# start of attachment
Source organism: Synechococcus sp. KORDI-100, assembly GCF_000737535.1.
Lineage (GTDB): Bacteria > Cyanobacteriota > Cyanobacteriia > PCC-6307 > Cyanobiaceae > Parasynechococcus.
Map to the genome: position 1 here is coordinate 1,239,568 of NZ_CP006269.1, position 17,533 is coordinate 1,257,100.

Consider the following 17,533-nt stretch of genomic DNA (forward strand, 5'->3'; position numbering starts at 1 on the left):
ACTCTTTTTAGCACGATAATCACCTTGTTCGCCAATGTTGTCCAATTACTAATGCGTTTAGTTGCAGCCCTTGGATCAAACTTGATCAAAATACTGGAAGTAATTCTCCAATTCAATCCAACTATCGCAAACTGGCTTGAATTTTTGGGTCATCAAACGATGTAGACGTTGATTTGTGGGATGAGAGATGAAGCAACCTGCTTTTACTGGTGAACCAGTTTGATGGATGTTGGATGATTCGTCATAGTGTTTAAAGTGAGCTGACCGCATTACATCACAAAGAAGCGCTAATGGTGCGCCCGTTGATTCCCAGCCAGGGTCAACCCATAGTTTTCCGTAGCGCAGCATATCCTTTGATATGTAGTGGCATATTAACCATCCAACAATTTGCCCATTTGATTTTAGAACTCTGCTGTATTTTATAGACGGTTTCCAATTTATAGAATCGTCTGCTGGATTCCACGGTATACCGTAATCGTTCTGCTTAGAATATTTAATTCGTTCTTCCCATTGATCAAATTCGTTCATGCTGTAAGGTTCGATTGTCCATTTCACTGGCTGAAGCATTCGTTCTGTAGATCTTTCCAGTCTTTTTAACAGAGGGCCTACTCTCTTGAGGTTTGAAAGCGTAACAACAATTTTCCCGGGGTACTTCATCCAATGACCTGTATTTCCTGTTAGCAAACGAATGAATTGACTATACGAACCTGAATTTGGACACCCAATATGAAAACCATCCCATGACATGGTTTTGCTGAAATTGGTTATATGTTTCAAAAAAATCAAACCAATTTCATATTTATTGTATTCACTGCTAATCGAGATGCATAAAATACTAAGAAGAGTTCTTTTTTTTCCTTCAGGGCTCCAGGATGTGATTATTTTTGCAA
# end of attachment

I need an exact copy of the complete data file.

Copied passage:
Source organism: Synechococcus sp. KORDI-100, assembly GCF_000737535.1.
Lineage (GTDB): Bacteria > Cyanobacteriota > Cyanobacteriia > PCC-6307 > Cyanobiaceae > Parasynechococcus.
Map to the genome: position 1 here is coordinate 1,239,568 of NZ_CP006269.1, position 17,533 is coordinate 1,257,100.

Consider the following 17,533-nt stretch of genomic DNA (forward strand, 5'->3'; position numbering starts at 1 on the left):
ACTCTTTTTAGCACGATAATCACCTTGTTCGCCAATGTTGTCCAATTACTAATGCGTTTAGTTGCAGCCCTTGGATCAAACTTGATCAAAATACTGGAAGTAATTCTCCAATTCAATCCAACTATCGCAAACTGGCTTGAATTTTTGGGTCATCAAACGATGTAGACGTTGATTTGTGGGATGAGAGATGAAGCAACCTGCTTTTACTGGTGAACCAGTTTGATGGATGTTGGATGATTCGTCATAGTGTTTAAAGTGAGCTGACCGCATTACATCACAAAGAAGCGCTAATGGTGCGCCCGTTGATTCCCAGCCAGGGTCAACCCATAGTTTTCCGTAGCGCAGCATATCCTTTGATATGTAGTGGCATATTAACCATCCAACAATTTGCCCATTTGATTTTAGAACTCTGCTGTATTTTATAGACGGTTTCCAATTTATAGAATCGTCTGCTGGATTCCACGGTATACCGTAATCGTTCTGCTTAGAATATTTAATTCGTTCTTCCCATTGATCAAATTCGTTCATGCTGTAAGGTTCGATTGTCCATTTCACTGGCTGAAGCATTCGTTCTGTAGATCTTTCCAGTCTTTTTAACAGAGGGCCTACTCTCTTGAGGTTTGAAAGCGTAACAACAATTTTCCCGGGGTACTTCATCCAATGACCTGTATTTCCTGTTAGCAAACGAATGAATTGACTATACGAACCTGAATTTGGACACCCAATATGAAAACCATCCCATGACATGGTTTTGCTGAAATTGGTTATATGTTTCAAAAAAATCAAACCAATTTCATATTTATTGTATTCACTGCTAATCGAGATGCATAAAATACTAAGAAGAGTTCTTTTTTTTCCTTCAGGGCTCCAGGATGTGATTATTTTTGCAA